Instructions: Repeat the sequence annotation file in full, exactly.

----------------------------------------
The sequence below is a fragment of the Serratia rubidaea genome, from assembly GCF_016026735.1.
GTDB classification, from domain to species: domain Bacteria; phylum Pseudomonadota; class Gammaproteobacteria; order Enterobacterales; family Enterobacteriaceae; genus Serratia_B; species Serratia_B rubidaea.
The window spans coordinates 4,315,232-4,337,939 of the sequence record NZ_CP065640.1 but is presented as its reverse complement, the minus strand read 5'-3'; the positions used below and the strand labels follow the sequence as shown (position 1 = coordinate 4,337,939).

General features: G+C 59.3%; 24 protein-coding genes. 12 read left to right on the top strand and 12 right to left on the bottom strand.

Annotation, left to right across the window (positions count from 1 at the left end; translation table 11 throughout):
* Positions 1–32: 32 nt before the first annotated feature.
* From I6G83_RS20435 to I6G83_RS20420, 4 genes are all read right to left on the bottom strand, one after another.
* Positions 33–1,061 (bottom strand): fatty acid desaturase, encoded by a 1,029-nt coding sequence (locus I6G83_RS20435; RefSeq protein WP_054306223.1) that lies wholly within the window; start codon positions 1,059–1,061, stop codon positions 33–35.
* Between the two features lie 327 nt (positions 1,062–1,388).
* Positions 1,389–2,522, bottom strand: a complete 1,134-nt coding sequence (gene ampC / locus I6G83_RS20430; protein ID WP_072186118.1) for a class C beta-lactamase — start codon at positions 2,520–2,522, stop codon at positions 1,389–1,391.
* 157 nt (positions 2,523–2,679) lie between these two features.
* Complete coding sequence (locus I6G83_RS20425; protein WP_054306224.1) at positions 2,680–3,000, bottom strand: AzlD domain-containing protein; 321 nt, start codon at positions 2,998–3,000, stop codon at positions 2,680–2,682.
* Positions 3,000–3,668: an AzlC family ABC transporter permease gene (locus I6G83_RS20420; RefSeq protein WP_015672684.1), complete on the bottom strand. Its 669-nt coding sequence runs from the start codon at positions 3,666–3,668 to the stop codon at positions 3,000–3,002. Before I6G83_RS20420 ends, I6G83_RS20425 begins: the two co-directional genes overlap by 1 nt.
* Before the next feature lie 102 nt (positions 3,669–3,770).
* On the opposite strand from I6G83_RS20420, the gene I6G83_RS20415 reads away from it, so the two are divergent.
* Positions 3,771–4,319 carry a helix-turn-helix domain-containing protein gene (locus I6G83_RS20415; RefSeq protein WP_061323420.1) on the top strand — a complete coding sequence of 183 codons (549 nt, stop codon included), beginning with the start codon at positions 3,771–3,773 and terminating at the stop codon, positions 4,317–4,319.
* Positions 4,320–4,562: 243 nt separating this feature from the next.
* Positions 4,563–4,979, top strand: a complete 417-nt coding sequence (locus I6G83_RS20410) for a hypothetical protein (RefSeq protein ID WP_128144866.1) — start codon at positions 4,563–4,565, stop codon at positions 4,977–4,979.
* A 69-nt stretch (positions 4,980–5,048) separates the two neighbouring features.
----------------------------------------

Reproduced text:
The sequence below is a fragment of the Serratia rubidaea genome, from assembly GCF_016026735.1.
GTDB classification, from domain to species: domain Bacteria; phylum Pseudomonadota; class Gammaproteobacteria; order Enterobacterales; family Enterobacteriaceae; genus Serratia_B; species Serratia_B rubidaea.
The window spans coordinates 4,315,232-4,337,939 of the sequence record NZ_CP065640.1 but is presented as its reverse complement, the minus strand read 5'-3'; the positions used below and the strand labels follow the sequence as shown (position 1 = coordinate 4,337,939).

General features: G+C 59.3%; 24 protein-coding genes. 12 read left to right on the top strand and 12 right to left on the bottom strand.

Annotation, left to right across the window (positions count from 1 at the left end; translation table 11 throughout):
* Positions 1–32: 32 nt before the first annotated feature.
* From I6G83_RS20435 to I6G83_RS20420, 4 genes are all read right to left on the bottom strand, one after another.
* Positions 33–1,061 (bottom strand): fatty acid desaturase, encoded by a 1,029-nt coding sequence (locus I6G83_RS20435; RefSeq protein WP_054306223.1) that lies wholly within the window; start codon positions 1,059–1,061, stop codon positions 33–35.
* Between the two features lie 327 nt (positions 1,062–1,388).
* Positions 1,389–2,522, bottom strand: a complete 1,134-nt coding sequence (gene ampC / locus I6G83_RS20430; protein ID WP_072186118.1) for a class C beta-lactamase — start codon at positions 2,520–2,522, stop codon at positions 1,389–1,391.
* 157 nt (positions 2,523–2,679) lie between these two features.
* Complete coding sequence (locus I6G83_RS20425; protein WP_054306224.1) at positions 2,680–3,000, bottom strand: AzlD domain-containing protein; 321 nt, start codon at positions 2,998–3,000, stop codon at positions 2,680–2,682.
* Positions 3,000–3,668: an AzlC family ABC transporter permease gene (locus I6G83_RS20420; RefSeq protein WP_015672684.1), complete on the bottom strand. Its 669-nt coding sequence runs from the start codon at positions 3,666–3,668 to the stop codon at positions 3,000–3,002. Before I6G83_RS20420 ends, I6G83_RS20425 begins: the two co-directional genes overlap by 1 nt.
* Before the next feature lie 102 nt (positions 3,669–3,770).
* On the opposite strand from I6G83_RS20420, the gene I6G83_RS20415 reads away from it, so the two are divergent.
* Positions 3,771–4,319 carry a helix-turn-helix domain-containing protein gene (locus I6G83_RS20415; RefSeq protein WP_061323420.1) on the top strand — a complete coding sequence of 183 codons (549 nt, stop codon included), beginning with the start codon at positions 3,771–3,773 and terminating at the stop codon, positions 4,317–4,319.
* Positions 4,320–4,562: 243 nt separating this feature from the next.
* Positions 4,563–4,979, top strand: a complete 417-nt coding sequence (locus I6G83_RS20410) for a hypothetical protein (RefSeq protein ID WP_128144866.1) — start codon at positions 4,563–4,565, stop codon at positions 4,977–4,979.
* A 69-nt stretch (positions 4,980–5,048) separates the two neighbouring features.